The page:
requires an enhanced individual, population and system response to ensure it is managed effectively, efficiently and safely "

COVID-19 is not now considered to align with the above.

You should probably contact the government department responsible and explain that if it's all the same to them, it should be reinstated immediately because well, you don't believe it.
07:40, Thu 26 Mar
In a pandemic situation, I presume the downside of keeping it in the HCID category, was that we haven’t sufficient treatment centres for the cases to get referred to ?

Also, disease wise, it’s not claiming the lives of everyone who gets it, which appears would drop it out of the HCID category ?

I would say though, that having a low mortality rate in a pandemic situation, could be considered a lot more serious than having One person with monkey pox being treated in a HCID Centre.
07:52, Thu 26 Mar
666VAN
In a pandemic situation, I presume the downside of keeping it in the HCID category, was that we haven’t sufficient treatment centres for the cases to get referred to ?

Indeed... it is no longer an HCID because it cannot be dealt with under the long standing arrangements for HCIDs to be dealt with at 4 UK locations.

If anything - on 19th March it was UPGRADED to a pandemic - the same day that The Coronavirus Act 2020 was introduced. 
23/01/20 Mad: I'll stop moaning now.
08:06, Thu 26 Mar
Did you actually read the information from the UK government in the link? They have downgraded the virus such that COVID-19 is no longer considered to be a high consequence infectious diseases (HCID) in the UK. Doesn't fit with your narrative maybe but this is actually, factually, what they have done.

MY narrative? Have you really just wrote that? You are starting to come across as a classic denial type.
Look, I'm the last bugger in the world to panic about anything or want to panic others.
This 'downgrade' you are clinging onto seems like a bit of a life raft.
My lad is a rozzer, the Mrs is pretty high up in the NHS. I can't go into any details of what they are both telling me they have been briefed. The Mrs was in an emergency conference yesterday, what they are both grim faced over is NOT a downgrade.
Sorry mate but your attitude is far from helpful, it will encourage people to begin acting normally, well they can't and if they do, the scenario the Mrs had laid out before her yesterday WILL happen. The West Midlands is about to catch up with London if we don't take this seriously.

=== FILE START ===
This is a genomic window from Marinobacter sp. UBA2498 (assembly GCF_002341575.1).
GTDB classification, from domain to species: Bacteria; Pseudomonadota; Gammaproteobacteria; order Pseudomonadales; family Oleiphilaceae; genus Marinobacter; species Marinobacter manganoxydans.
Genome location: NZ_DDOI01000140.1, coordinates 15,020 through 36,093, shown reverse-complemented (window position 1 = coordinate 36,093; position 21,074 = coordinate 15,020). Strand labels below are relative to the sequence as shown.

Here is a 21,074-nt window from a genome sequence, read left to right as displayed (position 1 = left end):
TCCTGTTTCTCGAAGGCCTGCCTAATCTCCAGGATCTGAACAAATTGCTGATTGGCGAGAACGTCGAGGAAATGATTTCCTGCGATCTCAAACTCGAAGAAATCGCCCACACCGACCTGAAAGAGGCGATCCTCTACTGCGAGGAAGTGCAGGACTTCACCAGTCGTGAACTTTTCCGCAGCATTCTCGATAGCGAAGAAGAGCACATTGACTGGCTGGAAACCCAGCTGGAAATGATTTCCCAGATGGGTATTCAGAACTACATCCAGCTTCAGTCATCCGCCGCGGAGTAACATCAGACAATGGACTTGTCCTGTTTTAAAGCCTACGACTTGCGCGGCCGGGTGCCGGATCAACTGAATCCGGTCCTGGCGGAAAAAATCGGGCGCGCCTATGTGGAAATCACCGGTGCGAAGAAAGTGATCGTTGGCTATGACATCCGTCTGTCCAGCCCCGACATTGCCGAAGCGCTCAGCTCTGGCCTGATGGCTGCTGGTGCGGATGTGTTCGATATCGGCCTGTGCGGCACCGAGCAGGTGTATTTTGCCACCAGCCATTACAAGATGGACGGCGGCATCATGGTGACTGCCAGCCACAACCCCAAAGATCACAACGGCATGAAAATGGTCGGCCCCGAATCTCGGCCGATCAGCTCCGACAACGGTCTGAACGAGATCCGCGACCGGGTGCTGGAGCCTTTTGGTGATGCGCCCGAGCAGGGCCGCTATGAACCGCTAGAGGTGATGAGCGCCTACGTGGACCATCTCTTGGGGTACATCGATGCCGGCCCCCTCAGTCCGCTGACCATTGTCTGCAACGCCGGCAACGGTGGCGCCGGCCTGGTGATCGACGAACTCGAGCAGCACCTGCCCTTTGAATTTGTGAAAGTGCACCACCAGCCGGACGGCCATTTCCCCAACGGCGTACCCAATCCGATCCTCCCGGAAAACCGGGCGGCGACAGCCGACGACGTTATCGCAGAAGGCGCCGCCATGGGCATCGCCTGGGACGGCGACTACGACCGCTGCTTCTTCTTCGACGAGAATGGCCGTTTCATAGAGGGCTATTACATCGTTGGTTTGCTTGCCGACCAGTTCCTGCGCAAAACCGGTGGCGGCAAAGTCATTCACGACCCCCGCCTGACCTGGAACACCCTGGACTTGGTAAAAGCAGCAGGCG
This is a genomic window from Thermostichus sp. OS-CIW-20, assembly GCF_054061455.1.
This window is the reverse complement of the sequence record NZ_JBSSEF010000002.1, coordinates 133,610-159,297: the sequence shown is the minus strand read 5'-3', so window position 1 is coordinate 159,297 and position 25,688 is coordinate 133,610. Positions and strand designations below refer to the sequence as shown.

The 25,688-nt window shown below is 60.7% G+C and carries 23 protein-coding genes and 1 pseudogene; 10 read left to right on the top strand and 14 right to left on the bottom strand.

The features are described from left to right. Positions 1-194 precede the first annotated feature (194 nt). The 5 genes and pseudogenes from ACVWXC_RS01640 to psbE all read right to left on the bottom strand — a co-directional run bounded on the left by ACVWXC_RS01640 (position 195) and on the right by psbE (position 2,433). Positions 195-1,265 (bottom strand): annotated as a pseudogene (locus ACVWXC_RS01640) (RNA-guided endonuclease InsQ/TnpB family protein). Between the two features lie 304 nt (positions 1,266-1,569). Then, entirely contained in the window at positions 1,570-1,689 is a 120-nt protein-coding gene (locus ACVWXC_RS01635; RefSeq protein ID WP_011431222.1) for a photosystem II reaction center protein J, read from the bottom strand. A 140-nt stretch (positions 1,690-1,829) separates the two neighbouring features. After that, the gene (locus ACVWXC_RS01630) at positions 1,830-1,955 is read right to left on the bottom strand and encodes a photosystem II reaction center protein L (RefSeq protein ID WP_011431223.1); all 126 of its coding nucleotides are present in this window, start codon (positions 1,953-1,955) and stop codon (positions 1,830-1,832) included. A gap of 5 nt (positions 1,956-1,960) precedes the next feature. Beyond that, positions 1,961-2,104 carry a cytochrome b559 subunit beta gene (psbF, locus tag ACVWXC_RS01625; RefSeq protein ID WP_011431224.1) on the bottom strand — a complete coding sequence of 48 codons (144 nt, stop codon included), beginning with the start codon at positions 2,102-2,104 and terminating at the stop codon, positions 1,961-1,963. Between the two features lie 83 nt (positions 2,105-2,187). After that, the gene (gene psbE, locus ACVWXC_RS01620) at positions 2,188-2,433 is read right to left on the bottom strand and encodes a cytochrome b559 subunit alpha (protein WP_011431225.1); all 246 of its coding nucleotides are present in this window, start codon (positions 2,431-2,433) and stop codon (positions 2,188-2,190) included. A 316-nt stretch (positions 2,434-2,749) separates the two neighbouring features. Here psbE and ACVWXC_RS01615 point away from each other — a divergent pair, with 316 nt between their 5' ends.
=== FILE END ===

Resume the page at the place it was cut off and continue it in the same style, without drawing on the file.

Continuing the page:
I have no agenda, no narrative, I just want people to be OK and what I heard yesterday was grim indeed.
Ignore that if you want, but don't try and make others ignore it, that's potentially very damaging.
All the best.
08:12, Thu 26 Mar
You chide others for supposedly not understanding, when in reality it’s you who doesn’t understand what you are quoting. It’s probably because you don’t know what your own point is.

We’ve had a pretty sound understanding of what the effect of this disease will be on the wider population for some time. Fortunately, it isn’t like Ebola and the other diseases mentioned which have a much more severe death rate. We know the majority of people who will catch this, thankfully won’t suffer serious illness and death. Which is why it has been downgraded from ‘high consequence’ (I.e, death) for most people people who catch it. The very article you are quoting underlines that if we don’t follow the current isolation process in this pandemic, the highly likely consequences are that our health services will totally overwhelmed, there will be severe economic consequences, and between 250,000 and 600,000 deaths will occur. Highly contagious in other words, with high impact on particularly vulnerable parts of society, though not only them.

Well. I still can’t still work out what you are saying. It’s partly because it’s not clear what it is. It appears to be that either the effects of this disease are not significant in terms of deaths (and other health impacts), which is not supported by the very report you triumphantly quote, which actually states the opposite of that; or you don’t care that the consequences are the numbers which have been estimated, for which you have provided zero ‘evidence’. So you are either wrong, or merely callous, or possibly a combination of both.
10:55, Thu 26 Mar
Wish we had a 'Loike' button on here 👍
11:03, Thu 26 Mar
Well said Newblue.
11:12, Thu 26 Mar
FFS, if true:

[twitter.com]